Wednesday, January 17, 2018

On Rereading

If you're familiar with this blog, you've seen my reading list section, which names every book I've read since 2011. I've kept this record more for my own edification than anything, but I feel it can also serve as a jumping-off point for anyone searching for a tome to consume or interested in what a writer actually takes in (short answer: everything).

But my list took a nosedive in 2017. The number of books I read last year was considerably lower than it had been in the past--fewer than my usual goal of one book per week. On the one hand, it is true that I slacked off, partly due to changing circumstances but also thanks to a newfound inability to concentrate on anything for very long (thank you, depression, for making it difficult for me to focus). On the other hand, I also decided to take time in the final quarter of the year to re-read five books that mean something to me.

It started with Steve Almond, whose (Not That You Asked): Rants, Exploits, and Obsessions brightened my grad school days and which I wanted to revisit for its instructive wit and keen observation. His meditation on Kurt Vonnegut triggered in me a need to spend time with favorite novels of my own. So I went on to Robert Coover's Briar Rose, still a thrilling novella to behold some ten years after I first encountered it. The suffering lovers at the center of Coover's tale, of course, made me think of Thomas Hardy's exquisitely painful plots, so The Return of the Native called out to me. 

It was also October, though, and with Halloween upon the doorstep, I put Hardy on hold to tackle House of Leaves, Mark Z. Danielewski's intricate tale of fractured humans and the things that haunt them. After that, it was back to Hardy, and then of course I had to round out the season with Fahrenheit 451, my long-standing favorite.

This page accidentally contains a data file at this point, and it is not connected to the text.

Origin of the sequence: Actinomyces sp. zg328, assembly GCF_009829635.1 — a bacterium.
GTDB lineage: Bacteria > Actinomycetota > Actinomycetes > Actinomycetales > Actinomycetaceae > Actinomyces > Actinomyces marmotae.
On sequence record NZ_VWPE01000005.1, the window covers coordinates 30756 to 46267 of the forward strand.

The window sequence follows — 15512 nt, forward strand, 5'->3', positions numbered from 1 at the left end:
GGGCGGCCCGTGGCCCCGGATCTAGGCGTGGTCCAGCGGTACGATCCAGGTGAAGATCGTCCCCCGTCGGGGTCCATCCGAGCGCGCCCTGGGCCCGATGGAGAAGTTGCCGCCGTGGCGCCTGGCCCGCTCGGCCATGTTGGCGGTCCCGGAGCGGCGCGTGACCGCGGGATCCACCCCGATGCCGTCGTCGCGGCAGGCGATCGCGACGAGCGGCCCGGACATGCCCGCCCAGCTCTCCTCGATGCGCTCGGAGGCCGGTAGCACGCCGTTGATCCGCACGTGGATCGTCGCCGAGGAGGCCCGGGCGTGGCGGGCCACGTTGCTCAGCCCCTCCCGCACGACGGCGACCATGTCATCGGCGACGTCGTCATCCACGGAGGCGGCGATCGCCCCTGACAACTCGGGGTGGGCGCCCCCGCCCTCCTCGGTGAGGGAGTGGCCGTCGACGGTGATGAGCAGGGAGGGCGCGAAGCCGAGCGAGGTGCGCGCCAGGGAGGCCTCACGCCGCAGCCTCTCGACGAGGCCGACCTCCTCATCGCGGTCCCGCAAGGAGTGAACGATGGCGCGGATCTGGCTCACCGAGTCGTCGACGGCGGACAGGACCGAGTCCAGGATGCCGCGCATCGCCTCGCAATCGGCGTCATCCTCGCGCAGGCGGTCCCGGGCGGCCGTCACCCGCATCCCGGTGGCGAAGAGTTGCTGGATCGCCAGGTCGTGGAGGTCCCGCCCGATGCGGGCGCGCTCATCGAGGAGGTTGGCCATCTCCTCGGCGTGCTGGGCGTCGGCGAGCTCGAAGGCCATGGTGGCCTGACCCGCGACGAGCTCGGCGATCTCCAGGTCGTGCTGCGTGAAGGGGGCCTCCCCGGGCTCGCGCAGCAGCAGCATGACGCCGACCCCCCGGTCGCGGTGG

I could have gone on, poring over other novels that have influenced me along the way. In fact, I have no doubt I could make an entire career of living inside fictional worlds I've already encountered. More than likely, I will halt my new-to-me progress again this year to re-read more old loves.

Because it only feels right. In spite of the march of progress and the never-ending supply of new material (as well as my bad habit of going on book-buying binges), I feel I owe it to myself--and the novels, in a way--to look back. After all, what is the point of saying something like, "Oh, yes: The Bell Jar had a profound effect on my writing" if the details of that book are getting hazy and I can no longer cite specific moments that set me on fire? And anyway, re-reading gives you that same feeling you get when you go home for the holidays: relief, comfort, and anticipation of the good things ahead. (Side note: if this isn't how you feel about going home for the holidays, you have my sympathies, and also my permission to insert your own analogy here.)

As for what I re-read this time around, I can say the following:

- I relate to the characters in The Return of the Native better now than I did when I was 17, which made this a richer reading experience for me.
- Although House of Leaves didn't scare me this time (it terrified me as a 16-year-old), it still caught my attention and left me wanting the next page.
- Steve Almond is bae just as much today as he was when I first saw him in Cambridge, MA in 2011.
- Coover's work is every bit as magical as I remember.
- Fahrenheit still feels like my forever book, and I hope that never changes.

And I'm curious to know: what books do you like to re-read? Tell me in the comments. 


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